The Independent Voice of Southern Methodist University Since 1915

The Daily Campus

The Daily Campus

The Independent Voice of Southern Methodist University Since 1915

The Daily Campus

The Independent Voice of Southern Methodist University Since 1915

The Daily Campus

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A unique take on studying abroad

Apathy toward global issues critically affects college campuses across the nation. Since catalyzing civil rights and anti-war movements in the 1960s, many college campuses have evolved into passive atmospheres where students are often unaware of important issues such as global poverty, climate change and globalization. Due to the complexity and scale of these problems, many students feel powerless to make a difference.

Students attempt to expand their understanding of global issues by studying abroad in developed countries while spending social time amongst fellow Americans. This all-too-common experience fails to deliver an understanding of the factors that result in poverty for almost half of the world’s population.

According to the Institute of International Education (IIE), the top five study abroad destinations last year were the United Kingdom, Italy, Spain, France and Australia. While learning in these angelic destinations is very appealing, it fails to actively engage students where their passion and energy is needed most. This perpetuation of Western nations sharing knowledge, resources, and privilege does little for the one billion people who cannot read or write. Without students seeing the reality of the developing world, is there any wonder why they suffer from apathy?

Fortunately, an increasing number of universities are working to tackle global poverty by sending students abroad to intern and volunteer with underserved communities. The recently opened Blum Center for Developing Economies at the University of California at Berkeley is one example of a prominent school using faculty, students and immense resources to implement projects in developing countries. It joins a growing list of schools like Stanford, Northwestern, Princeton, Notre Dame and many others that are shifting their students away from traditional study-abroad programs and toward active engagement in the developing world.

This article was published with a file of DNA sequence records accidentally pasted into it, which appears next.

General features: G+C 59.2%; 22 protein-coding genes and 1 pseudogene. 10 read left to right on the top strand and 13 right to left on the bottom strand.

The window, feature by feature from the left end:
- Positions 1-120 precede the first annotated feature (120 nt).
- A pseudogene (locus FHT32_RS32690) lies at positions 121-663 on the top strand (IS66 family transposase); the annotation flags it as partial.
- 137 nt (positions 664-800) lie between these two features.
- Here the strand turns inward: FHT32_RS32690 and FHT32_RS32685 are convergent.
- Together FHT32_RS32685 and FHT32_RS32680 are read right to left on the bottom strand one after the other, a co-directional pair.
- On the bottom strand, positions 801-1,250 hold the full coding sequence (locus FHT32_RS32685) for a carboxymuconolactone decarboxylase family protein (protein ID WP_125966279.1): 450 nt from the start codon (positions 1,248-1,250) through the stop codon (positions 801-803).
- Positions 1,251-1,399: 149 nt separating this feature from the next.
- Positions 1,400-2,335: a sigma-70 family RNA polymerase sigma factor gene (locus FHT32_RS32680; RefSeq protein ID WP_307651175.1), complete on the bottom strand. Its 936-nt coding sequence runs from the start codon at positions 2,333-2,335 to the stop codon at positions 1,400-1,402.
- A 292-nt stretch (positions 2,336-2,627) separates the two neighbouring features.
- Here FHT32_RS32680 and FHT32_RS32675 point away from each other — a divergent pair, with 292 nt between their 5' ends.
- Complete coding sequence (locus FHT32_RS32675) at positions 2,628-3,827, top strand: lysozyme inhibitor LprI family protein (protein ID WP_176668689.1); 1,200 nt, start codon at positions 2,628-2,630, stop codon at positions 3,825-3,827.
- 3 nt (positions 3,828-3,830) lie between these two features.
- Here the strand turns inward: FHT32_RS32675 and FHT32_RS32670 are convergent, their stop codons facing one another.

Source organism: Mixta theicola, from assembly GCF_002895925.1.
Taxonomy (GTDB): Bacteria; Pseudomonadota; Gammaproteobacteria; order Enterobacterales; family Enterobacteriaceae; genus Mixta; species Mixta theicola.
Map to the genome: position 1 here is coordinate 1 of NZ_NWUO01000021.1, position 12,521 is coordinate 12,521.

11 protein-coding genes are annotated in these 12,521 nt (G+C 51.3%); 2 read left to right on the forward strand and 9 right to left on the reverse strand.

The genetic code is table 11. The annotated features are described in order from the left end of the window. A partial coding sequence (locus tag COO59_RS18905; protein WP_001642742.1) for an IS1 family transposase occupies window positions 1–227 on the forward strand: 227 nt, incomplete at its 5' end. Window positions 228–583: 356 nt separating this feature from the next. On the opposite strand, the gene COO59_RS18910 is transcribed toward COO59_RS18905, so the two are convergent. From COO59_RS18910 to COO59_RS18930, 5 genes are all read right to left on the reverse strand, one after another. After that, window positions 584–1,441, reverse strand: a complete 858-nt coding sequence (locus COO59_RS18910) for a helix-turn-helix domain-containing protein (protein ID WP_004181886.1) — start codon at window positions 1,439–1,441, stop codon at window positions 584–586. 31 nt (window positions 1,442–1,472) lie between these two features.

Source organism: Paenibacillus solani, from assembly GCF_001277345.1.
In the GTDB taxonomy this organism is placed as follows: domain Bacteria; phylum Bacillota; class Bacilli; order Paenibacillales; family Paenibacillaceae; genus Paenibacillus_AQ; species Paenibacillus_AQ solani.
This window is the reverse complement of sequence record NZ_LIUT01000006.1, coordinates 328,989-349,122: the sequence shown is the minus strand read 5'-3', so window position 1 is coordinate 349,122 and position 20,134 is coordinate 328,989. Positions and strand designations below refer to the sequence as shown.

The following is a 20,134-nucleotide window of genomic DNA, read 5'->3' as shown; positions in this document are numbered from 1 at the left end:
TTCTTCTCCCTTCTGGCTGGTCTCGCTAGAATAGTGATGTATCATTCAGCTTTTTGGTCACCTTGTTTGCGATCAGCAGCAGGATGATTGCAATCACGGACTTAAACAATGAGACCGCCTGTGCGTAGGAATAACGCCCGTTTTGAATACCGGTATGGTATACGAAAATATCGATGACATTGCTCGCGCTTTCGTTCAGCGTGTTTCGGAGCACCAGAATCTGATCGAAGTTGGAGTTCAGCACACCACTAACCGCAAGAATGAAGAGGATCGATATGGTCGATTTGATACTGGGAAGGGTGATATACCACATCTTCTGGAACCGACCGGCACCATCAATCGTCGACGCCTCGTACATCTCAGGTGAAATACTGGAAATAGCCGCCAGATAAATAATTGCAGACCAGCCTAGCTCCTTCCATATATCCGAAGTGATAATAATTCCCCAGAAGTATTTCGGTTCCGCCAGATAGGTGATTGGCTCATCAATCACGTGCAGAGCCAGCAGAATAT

“Colleges are slowly responding to a growing number of students who want the resume builders and skills needed to enter a very competitive job market. If one expects to work in a global profession like international development, they must have active experience abroad. Study abroad doesn’t deliver enough experience,” says Alex Michel, Outreach Director of the Foundation for Sustainable Development (FSD). FSD provides students with hands-on training and project implementation with almost 200 grassroots development organizations in Latin America, East Africa and India.

Participants of their programs often gain college credit for their internships, but most importantly, they gain experience and the relationships that allow for entry into a challenging career field. Their internship program involves students and professionals being trained and given the opportunity to collaboratively design and implement projects that are funded directly by FSD. Fundamental to FSD’s development philosophy is intense cultural immersion and ensuring that all funded projects respond to community needs and avoid imposing Western ideals on developing communities.

Success stories of FSD’s internship program are impressive. A student from Princeton University who interned in Uganda in 2005 recently won a $25,000 fellowship to continue her library project at a rural primary school. Another student, after completing an FSD internship in Peru, received a full-tuition scholarship to the NYU School of Law. The scholarship is awarded to students who show an active commitment to public interest. While completing a Master’s degree in social work, another student expanded on her FSD internship in Kenya to create her own international non-profit organization, called Projects of Hope. The organization supports education and health programs for children affected by HIV/AIDS.

In 2007, FSD has already received a 400-percent increase in applications for its internship programs. Most applications come from students who, without university help, looked past study abroad options to find hands-on development experience. These students yearn to make a difference where it is critically needed, and FSD is one of the very few organizations that go beyond international volunteerism to offer comprehensive development training and work experience. If the trend continues and interest in global poverty by students and universities catches fire, we may see the mobilization of incalculable resources to developing countries, along with a return to a golden era of campus life – a time when students responded to world events by demanding change.

About the writer:

Josh Schellenberg is public relations coordinator for FSD in San Francisco. He studied abroad twice in Europe, but would have chosen differently had he known about FSD’s programs. He can be reached at [email protected].

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